Political society

KD Singh: How to make our society safer for women

There can be considerable differences in how we experience our cities day and night. A bustling public park can turn into a spooky and unsettling environment after dark. Cities are rarely designed to meet the needs of people at night or to accommodate the realities of marginalized communities. KD Singh makes us understand how the demand for a safer environment in cities can help make society safer for women.

According to the World Health Organization, one in three women has been the victim of physical or sexual abuse. Given the prevalence of events in the world, it becomes natural for women to have intense and perpetual emotional and psychological pain. For many years, this type of constant and powerful stress impacted their mobility and prevented them from realizing their abilities, hampering not only the individual, but societies and communities as a whole.

India sadly ranked 140 on the World Economic Forum (GGI) Gender Gap Index 2021. The GGI Index, which measures gender equality in countries, bases its analysis on four pillars : economic opportunities and participation, political empowerment, education, health and survival. India needs to do well in each of these pillars to perform well, with the economic implication being of utmost importance as it directly affects the GDP.

In order to advance gender equality for economic progress, it is crucial that our engines of growth, our cities, make women feel safer and more comfortable. “The horrific 2012 ‘Nirbhaya’ gang rape in Delhi caused outcry not only in India but across the world, forcing the government to change anti-rape laws. Unfortunately, these legal changes have yet to stop or lessen the harassment women face in public places,” says KD Singh. Mr. KD Singh adds, “Our public transport systems, our roads and even our outdoor spaces continue to be plagued by violence against women and girls. Gender-based violence in public places is a broad category of behavior that includes both non-physical bullying, such as making sexual remarks, aggressive staring or pointing, and actual bullying, including molestation, physical assault, acid attacks and rape.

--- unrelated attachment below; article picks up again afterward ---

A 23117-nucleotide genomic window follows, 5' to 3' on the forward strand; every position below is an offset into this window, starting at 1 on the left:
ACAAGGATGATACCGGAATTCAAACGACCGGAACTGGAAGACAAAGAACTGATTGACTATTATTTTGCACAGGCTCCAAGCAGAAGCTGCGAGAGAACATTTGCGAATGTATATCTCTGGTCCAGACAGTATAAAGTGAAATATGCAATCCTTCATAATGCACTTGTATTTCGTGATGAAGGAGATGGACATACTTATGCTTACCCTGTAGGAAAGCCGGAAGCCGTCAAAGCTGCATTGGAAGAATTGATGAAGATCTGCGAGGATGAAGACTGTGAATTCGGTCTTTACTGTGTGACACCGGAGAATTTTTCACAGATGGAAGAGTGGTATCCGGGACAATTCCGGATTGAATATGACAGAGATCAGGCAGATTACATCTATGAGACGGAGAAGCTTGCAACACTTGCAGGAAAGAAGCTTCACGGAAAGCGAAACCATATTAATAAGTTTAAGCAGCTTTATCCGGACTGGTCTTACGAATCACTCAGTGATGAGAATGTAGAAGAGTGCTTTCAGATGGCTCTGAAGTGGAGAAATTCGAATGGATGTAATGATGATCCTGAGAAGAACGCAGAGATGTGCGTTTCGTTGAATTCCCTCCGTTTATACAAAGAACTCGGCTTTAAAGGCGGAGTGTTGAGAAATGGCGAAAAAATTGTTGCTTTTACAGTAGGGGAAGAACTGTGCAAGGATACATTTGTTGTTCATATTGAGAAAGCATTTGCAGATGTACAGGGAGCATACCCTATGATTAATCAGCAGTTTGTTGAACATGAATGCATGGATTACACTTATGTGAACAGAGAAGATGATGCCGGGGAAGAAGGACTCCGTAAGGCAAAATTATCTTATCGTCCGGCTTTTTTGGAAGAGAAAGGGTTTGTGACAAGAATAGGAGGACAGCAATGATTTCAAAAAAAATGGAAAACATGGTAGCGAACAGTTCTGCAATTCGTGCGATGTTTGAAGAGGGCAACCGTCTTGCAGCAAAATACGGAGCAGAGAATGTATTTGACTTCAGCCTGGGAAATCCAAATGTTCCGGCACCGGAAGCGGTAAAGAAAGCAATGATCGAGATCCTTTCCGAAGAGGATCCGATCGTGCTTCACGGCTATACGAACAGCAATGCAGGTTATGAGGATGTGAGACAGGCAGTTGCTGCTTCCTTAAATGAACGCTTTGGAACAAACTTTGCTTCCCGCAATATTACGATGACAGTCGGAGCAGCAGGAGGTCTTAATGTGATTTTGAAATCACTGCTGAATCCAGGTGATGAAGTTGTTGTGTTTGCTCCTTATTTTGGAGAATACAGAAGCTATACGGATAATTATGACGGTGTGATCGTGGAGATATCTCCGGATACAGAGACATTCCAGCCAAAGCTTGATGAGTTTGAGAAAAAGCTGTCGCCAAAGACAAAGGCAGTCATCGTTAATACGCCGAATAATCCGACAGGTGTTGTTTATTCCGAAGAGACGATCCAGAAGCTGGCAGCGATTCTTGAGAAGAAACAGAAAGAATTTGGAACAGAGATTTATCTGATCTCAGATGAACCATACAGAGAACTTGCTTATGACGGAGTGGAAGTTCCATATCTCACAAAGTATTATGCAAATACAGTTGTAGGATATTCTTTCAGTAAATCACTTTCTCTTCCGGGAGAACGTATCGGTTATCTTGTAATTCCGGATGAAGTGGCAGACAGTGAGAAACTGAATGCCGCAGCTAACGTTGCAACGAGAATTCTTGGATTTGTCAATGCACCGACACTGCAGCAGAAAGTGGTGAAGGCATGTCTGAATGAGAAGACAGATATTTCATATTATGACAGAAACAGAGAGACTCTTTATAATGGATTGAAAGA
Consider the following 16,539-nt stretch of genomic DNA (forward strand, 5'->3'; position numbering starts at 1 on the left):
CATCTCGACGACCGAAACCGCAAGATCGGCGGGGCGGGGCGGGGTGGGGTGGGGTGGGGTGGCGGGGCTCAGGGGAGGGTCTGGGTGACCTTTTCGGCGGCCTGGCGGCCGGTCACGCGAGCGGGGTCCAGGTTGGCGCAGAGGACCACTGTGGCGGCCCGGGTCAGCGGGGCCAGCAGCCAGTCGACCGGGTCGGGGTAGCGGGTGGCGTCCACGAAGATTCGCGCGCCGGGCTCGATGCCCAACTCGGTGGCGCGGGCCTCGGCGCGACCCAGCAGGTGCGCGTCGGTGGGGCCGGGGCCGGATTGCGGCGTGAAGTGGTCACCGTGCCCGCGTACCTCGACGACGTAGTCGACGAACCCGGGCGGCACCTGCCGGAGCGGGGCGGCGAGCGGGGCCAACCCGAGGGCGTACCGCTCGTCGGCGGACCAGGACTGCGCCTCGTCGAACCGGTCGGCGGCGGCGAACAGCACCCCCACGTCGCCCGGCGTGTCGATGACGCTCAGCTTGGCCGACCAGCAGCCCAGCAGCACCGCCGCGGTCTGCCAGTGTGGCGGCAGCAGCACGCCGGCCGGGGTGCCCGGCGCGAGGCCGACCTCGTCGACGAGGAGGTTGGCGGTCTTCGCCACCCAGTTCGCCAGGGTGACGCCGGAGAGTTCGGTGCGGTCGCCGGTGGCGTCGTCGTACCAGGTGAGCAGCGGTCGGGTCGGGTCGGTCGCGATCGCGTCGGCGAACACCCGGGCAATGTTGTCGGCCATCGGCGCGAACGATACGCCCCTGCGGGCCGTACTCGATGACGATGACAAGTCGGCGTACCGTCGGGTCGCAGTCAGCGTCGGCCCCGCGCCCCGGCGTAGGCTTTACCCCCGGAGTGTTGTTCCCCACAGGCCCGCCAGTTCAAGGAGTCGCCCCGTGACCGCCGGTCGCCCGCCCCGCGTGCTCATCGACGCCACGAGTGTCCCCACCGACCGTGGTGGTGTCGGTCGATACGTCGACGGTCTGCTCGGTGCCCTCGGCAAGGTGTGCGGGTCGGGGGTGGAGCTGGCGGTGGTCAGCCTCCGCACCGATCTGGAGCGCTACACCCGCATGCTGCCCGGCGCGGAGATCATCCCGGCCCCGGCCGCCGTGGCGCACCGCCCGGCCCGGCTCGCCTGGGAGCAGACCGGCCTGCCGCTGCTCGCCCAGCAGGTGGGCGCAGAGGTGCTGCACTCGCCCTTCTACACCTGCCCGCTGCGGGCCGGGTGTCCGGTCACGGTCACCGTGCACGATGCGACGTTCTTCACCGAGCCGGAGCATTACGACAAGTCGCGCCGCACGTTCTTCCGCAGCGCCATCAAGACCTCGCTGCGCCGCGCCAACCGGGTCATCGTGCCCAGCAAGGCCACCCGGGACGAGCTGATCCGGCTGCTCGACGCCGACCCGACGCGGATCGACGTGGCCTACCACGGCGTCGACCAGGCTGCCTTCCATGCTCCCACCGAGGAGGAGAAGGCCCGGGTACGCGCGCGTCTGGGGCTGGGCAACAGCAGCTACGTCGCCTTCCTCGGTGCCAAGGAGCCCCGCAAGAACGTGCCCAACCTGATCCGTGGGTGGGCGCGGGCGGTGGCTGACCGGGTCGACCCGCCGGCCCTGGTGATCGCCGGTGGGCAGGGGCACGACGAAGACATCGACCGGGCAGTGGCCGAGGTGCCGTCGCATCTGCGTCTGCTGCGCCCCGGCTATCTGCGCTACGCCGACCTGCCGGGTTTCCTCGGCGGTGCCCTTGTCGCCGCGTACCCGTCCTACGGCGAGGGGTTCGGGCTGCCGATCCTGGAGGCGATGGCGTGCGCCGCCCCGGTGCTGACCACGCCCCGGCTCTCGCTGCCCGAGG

In India, urban planning, which is above all a question of design and infrastructure, has never really been linked to security, which is rather a legal question. However, by promoting and adopting safe designs, planners can contribute significantly to the development of safer cities. It is well known that areas of cities with few or no lights are more prone to crime. The atmosphere is safer for users, especially pedestrians, on well-lit streets. To support this, KD Singh exemplifies, “As many US cities reduced street lighting as a cost-cutting strategy during the 2008 economic recession, the correlation between insufficient street lighting and female violence became more evident.”

With regular reports of occurrences in major cities like Bengaluru, Mumbai, Chennai, and cities like Trichy and Bhopal, “dimly lit roads” are frequently cited as a serious issue for women’s safety in Indian cities. To create natural surveillance, our cities must promote bustle and porous streets. People will use the streets if the land use is distributed in such a way as to accommodate a good number of cafes, restaurants and leisure spaces, such as libraries and rest areas. To better serve the public, cities should also provide legal space and amenities to the informal sector, such as hawkers, rickshaw stands, etc. “Porosity can be produced by limiting the height of boundary walls and turning houses and gates towards the street,” suggests KD Singh.

Moreover, economic growth depends on public transport, which can also be made safer for women. For them to have access to employment, health care and education, safe transport is essential. Despite this, there is little information in this area, and there are not many laws, regulations and attempts to address it. This measure needs more attention in order to achieve a safe and secure city where women can move freely.

While the architecture and planning of public spaces can contribute significantly to crime prevention, how a city handles an unavoidable incident can serve as an example and, from a women’s safety perspective, have a direct impact on subsequent incidents. A paradigm shift towards an inclusive urban development approach, where planners are involved in the process of developing an inclusive and safe city for all, is an urgent need for our nation.